Room acoustics for galleries and cafes in London's famed V & A Museum
Victoria & Albert Museum Medieval and Renaissance Galleries
Sound Space Design was appointed to redevelop 10 galleries at the Victoria and Albert Museum in order to exhibit their collection of medieval and renaissance artefacts in chronological order for the first time. This was a huge project for the museum costing over £30 M.
We offered advice on room acoustics, particularly as applied to the voice alarm system, and undertook the work to extend and upgrade the voice alarm system itself. This involved considerable work to ensure that the emergency announcements were audible in the large, tall, domed ceilings of gallery 50, and to satisfy the project architects’ desire that the speakers not be visible or in any way detract from the beautiful exhibits.
All of the galleries we modelled using CATT Acoustic to prove and improve the voice alarm design, including the new daylight gallery, an acoustically challenging four-storey, rainbow shaped space formed from previously unused external dead space between buildings. Using innovative deployment of sound absorption and methods of speaker concealment we ensured that the emergency voice alarm system was not only functional, but also unnoticeable within the context of this historic building.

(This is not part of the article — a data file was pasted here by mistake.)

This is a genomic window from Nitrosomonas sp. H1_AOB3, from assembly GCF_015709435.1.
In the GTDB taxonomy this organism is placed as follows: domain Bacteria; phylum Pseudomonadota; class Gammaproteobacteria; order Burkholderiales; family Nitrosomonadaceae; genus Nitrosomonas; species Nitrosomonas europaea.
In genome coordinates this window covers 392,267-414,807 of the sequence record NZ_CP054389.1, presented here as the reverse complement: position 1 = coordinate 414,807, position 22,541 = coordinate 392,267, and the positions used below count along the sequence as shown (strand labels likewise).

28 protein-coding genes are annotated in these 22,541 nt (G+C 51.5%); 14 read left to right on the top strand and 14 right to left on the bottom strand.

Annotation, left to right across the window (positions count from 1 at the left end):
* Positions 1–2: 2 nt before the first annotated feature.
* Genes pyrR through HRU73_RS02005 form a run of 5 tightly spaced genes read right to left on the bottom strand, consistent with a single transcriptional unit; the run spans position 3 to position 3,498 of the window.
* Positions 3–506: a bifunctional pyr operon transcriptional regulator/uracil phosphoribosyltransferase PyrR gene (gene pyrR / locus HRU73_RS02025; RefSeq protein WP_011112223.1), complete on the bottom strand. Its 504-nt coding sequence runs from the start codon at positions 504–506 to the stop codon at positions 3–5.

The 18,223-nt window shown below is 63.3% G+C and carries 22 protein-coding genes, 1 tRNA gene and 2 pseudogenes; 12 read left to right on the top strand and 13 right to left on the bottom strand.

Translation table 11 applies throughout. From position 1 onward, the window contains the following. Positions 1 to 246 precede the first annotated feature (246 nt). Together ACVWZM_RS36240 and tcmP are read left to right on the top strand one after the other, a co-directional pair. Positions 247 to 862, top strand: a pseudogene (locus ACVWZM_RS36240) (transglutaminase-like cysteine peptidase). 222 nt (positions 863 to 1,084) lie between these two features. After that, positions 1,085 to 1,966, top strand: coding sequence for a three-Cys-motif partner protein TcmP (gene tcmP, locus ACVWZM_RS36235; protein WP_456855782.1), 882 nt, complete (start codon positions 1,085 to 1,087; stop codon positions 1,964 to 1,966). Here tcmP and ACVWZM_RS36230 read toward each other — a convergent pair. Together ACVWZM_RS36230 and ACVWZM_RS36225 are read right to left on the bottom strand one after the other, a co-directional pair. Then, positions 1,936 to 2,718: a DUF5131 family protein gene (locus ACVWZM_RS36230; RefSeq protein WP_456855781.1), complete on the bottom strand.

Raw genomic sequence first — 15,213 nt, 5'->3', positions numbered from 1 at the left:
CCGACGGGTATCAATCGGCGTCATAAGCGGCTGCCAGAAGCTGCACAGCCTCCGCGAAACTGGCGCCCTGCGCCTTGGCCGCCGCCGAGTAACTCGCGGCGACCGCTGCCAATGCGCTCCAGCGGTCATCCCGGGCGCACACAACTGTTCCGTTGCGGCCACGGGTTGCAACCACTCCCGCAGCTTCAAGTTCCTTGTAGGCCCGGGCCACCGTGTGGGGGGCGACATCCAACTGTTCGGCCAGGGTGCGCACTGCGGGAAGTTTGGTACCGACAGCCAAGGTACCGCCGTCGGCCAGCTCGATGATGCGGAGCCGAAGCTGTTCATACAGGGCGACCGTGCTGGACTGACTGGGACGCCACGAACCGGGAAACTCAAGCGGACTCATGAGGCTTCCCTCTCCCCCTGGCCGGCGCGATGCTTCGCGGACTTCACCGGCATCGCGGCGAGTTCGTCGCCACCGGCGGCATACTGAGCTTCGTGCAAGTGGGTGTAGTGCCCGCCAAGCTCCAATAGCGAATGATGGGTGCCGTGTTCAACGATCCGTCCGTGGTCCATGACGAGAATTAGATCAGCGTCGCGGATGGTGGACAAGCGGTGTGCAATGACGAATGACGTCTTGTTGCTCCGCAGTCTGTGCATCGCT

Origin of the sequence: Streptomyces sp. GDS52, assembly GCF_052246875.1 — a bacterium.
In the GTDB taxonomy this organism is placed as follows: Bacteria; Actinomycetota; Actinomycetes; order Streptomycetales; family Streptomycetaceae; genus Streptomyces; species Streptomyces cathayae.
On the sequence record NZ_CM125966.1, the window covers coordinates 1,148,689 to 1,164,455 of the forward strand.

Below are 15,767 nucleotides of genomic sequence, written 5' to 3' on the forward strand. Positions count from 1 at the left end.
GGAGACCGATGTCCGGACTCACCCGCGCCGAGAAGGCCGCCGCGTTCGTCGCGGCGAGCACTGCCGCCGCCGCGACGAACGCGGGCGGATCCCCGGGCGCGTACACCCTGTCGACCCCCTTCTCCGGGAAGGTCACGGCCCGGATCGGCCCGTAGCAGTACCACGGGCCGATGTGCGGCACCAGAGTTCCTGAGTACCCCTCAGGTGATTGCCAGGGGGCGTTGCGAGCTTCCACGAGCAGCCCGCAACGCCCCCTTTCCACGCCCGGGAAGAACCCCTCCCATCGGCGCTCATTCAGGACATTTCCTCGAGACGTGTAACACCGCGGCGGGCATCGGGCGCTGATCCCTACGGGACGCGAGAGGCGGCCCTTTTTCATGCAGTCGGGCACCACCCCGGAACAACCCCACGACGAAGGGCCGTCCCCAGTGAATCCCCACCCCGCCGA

We also worked with MUMA on finishes and services noise control advice for the Morris, Gamble and Poynter Rooms that form the stunning cafe/restaurant facilities. This included a novel approach to incorporate sound absorption into the three lighting chandeliers to reduce reverberation and increase speech intelligibility in the circular, domed Gamble room.
V & A Museum – 01
We envisioned an acoustical design that would create a different auditory experience across the galleries. The Medieval section would feel as if the sculptures were being viewed outside, while the Renaissance gallery would feel firmly rooted inside.